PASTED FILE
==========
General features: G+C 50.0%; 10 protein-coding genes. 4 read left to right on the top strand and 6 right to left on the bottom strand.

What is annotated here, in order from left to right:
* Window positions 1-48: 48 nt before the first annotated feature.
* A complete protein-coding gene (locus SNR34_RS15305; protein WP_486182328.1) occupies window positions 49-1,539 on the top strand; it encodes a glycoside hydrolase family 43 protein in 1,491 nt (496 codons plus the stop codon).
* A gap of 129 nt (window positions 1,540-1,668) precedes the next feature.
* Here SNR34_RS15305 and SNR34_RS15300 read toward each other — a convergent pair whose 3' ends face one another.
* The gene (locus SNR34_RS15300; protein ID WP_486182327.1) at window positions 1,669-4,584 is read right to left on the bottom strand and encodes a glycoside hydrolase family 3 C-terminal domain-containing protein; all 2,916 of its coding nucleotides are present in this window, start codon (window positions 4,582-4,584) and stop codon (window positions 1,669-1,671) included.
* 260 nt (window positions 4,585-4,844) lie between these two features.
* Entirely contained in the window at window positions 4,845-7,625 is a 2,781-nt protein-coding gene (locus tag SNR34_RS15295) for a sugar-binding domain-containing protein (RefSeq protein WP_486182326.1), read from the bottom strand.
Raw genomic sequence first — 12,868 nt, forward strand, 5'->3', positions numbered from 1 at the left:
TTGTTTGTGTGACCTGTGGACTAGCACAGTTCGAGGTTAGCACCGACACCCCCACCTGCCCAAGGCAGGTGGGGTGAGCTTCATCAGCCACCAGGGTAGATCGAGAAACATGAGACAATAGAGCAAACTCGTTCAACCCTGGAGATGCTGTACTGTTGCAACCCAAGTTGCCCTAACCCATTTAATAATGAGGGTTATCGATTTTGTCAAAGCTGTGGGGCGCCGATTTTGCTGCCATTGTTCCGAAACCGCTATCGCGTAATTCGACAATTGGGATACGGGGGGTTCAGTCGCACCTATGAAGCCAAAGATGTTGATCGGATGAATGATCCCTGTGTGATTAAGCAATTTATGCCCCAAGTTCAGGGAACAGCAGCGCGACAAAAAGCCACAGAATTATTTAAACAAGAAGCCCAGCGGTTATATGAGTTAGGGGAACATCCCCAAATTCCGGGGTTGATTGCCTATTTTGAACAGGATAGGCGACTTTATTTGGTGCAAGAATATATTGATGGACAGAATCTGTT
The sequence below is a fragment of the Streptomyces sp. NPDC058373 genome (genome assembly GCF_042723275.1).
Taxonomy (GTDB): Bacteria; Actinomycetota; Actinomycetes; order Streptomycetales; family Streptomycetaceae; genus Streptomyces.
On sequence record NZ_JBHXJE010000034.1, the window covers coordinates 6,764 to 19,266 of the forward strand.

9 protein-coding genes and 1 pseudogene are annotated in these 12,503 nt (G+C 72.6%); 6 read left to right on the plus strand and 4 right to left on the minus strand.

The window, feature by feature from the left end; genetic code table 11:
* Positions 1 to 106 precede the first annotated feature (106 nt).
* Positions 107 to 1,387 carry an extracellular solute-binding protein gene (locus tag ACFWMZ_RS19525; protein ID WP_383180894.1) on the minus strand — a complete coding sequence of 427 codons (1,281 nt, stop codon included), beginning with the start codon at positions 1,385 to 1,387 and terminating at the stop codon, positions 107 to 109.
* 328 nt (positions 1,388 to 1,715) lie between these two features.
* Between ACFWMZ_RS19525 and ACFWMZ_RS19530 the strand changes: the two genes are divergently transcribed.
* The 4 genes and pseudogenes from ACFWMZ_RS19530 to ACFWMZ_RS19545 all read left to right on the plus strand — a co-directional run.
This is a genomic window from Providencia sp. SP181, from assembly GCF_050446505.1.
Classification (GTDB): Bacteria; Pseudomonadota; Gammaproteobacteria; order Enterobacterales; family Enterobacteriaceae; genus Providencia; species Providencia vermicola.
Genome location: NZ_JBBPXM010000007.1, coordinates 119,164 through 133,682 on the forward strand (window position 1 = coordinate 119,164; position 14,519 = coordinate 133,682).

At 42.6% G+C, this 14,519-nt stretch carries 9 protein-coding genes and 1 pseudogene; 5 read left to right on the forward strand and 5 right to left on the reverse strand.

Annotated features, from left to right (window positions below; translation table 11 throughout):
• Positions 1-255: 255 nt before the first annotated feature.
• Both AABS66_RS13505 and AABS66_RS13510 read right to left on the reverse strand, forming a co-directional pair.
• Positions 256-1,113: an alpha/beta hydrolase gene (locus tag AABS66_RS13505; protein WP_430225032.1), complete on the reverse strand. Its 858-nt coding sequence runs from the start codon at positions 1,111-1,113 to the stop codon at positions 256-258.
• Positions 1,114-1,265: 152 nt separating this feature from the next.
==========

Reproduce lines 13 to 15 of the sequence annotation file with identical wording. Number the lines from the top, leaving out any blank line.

Taxonomy (GTDB): Bacteria; Actinomycetota; Actinomycetes; order Streptomycetales; family Streptomycetaceae; genus Streptomyces.
On sequence record NZ_JBHXJE010000034.1, the window covers coordinates 6,764 to 19,266 of the forward strand.

9 protein-coding genes and 1 pseudogene are annotated in these 12,503 nt (G+C 72.6%); 6 read left to right on the plus strand and 4 right to left on the minus strand.